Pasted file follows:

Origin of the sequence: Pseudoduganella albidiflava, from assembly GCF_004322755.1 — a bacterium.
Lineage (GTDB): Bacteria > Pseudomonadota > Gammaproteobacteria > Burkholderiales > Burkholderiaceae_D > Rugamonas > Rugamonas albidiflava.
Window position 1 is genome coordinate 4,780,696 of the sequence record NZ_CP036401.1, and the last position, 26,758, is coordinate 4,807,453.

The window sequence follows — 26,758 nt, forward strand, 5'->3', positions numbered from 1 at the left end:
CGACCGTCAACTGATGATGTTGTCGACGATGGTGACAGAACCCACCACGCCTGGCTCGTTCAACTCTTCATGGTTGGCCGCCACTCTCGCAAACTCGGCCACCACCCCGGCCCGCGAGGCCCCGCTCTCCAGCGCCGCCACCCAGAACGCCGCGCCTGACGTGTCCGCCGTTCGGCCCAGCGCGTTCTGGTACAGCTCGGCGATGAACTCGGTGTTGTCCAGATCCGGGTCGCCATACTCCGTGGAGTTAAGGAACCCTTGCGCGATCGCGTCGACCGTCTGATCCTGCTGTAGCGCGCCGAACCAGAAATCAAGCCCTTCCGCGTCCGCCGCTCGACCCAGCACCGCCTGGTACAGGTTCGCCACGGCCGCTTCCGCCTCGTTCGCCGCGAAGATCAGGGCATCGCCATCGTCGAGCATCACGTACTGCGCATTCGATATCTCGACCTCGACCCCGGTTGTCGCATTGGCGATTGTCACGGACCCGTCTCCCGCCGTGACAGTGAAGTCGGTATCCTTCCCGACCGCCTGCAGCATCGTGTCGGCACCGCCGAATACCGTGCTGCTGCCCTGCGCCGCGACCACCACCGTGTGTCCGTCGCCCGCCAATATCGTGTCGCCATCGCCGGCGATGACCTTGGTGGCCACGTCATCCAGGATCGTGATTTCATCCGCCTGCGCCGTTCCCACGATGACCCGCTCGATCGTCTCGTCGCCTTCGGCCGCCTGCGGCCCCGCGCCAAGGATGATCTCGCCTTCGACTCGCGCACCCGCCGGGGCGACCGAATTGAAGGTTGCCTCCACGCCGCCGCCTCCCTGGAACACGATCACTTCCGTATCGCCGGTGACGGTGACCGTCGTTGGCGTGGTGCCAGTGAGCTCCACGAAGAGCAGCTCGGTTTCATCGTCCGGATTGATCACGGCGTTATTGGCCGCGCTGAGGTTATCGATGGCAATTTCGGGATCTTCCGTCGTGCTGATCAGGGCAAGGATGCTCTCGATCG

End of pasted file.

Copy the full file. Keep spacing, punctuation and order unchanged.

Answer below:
Origin of the sequence: Pseudoduganella albidiflava, from assembly GCF_004322755.1 — a bacterium.
Lineage (GTDB): Bacteria > Pseudomonadota > Gammaproteobacteria > Burkholderiales > Burkholderiaceae_D > Rugamonas > Rugamonas albidiflava.
Window position 1 is genome coordinate 4,780,696 of the sequence record NZ_CP036401.1, and the last position, 26,758, is coordinate 4,807,453.

The window sequence follows — 26,758 nt, forward strand, 5'->3', positions numbered from 1 at the left end:
CGACCGTCAACTGATGATGTTGTCGACGATGGTGACAGAACCCACCACGCCTGGCTCGTTCAACTCTTCATGGTTGGCCGCCACTCTCGCAAACTCGGCCACCACCCCGGCCCGCGAGGCCCCGCTCTCCAGCGCCGCCACCCAGAACGCCGCGCCTGACGTGTCCGCCGTTCGGCCCAGCGCGTTCTGGTACAGCTCGGCGATGAACTCGGTGTTGTCCAGATCCGGGTCGCCATACTCCGTGGAGTTAAGGAACCCTTGCGCGATCGCGTCGACCGTCTGATCCTGCTGTAGCGCGCCGAACCAGAAATCAAGCCCTTCCGCGTCCGCCGCTCGACCCAGCACCGCCTGGTACAGGTTCGCCACGGCCGCTTCCGCCTCGTTCGCCGCGAAGATCAGGGCATCGCCATCGTCGAGCATCACGTACTGCGCATTCGATATCTCGACCTCGACCCCGGTTGTCGCATTGGCGATTGTCACGGACCCGTCTCCCGCCGTGACAGTGAAGTCGGTATCCTTCCCGACCGCCTGCAGCATCGTGTCGGCACCGCCGAATACCGTGCTGCTGCCCTGCGCCGCGACCACCACCGTGTGTCCGTCGCCCGCCAATATCGTGTCGCCATCGCCGGCGATGACCTTGGTGGCCACGTCATCCAGGATCGTGATTTCATCCGCCTGCGCCGTTCCCACGATGACCCGCTCGATCGTCTCGTCGCCTTCGGCCGCCTGCGGCCCCGCGCCAAGGATGATCTCGCCTTCGACTCGCGCACCCGCCGGGGCGACCGAATTGAAGGTTGCCTCCACGCCGCCGCCTCCCTGGAACACGATCACTTCCGTATCGCCGGTGACGGTGACCGTCGTTGGCGTGGTGCCAGTGAGCTCCACGAAGAGCAGCTCGGTTTCATCGTCCGGATTGATCACGGCGTTATTGGCCGCGCTGAGGTTATCGATGGCAATTTCGGGATCTTCCGTCGTGCTGATCAGGGCAAGGATGCTCTCGATCG